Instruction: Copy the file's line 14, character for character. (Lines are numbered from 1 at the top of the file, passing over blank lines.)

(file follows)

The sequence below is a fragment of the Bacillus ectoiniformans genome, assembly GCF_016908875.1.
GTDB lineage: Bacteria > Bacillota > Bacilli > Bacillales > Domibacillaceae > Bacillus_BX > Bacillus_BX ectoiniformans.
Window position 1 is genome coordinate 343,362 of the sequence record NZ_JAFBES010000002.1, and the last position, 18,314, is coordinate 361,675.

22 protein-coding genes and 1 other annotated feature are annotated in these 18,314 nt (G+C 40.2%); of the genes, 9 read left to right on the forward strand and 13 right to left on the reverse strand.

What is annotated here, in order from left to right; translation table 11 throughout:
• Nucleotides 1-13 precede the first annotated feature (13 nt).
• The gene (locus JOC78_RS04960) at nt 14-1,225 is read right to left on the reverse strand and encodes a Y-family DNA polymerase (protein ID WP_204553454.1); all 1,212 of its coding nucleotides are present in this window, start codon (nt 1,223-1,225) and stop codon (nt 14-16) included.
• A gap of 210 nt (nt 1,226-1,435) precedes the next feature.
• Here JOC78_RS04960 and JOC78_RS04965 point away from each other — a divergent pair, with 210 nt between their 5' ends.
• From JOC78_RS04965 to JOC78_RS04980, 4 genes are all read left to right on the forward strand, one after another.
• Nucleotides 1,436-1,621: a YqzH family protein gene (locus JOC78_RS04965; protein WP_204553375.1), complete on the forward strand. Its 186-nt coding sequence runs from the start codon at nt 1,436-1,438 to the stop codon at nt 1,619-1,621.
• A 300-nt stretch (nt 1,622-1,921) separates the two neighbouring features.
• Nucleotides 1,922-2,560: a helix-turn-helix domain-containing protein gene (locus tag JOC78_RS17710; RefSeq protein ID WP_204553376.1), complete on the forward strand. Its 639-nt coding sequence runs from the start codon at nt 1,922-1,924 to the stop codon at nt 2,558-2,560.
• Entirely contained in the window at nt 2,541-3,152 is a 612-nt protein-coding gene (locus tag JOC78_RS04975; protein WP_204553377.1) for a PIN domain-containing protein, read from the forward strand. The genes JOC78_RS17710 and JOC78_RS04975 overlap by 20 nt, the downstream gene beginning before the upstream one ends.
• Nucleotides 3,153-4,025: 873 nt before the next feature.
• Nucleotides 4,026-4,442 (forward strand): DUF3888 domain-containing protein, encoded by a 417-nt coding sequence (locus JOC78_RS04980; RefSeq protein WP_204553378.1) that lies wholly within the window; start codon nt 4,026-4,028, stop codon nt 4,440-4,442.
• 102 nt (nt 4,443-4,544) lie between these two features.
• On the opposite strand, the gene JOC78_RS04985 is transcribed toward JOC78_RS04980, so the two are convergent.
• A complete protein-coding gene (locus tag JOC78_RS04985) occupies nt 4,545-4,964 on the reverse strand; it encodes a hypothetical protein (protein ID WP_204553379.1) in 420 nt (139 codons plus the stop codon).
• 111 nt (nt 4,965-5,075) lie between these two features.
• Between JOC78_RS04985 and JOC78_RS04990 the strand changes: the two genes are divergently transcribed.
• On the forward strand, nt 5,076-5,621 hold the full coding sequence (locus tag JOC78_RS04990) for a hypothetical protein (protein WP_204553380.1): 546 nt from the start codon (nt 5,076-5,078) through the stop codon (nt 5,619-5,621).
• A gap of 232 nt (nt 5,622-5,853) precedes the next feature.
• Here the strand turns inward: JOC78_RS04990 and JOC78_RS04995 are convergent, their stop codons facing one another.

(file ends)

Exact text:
• Entirely contained in the window at nt 2,541-3,152 is a 612-nt protein-coding gene (locus tag JOC78_RS04975; protein WP_204553377.1) for a PIN domain-containing protein, read from the forward strand. The genes JOC78_RS17710 and JOC78_RS04975 overlap by 20 nt, the downstream gene beginning before the upstream one ends.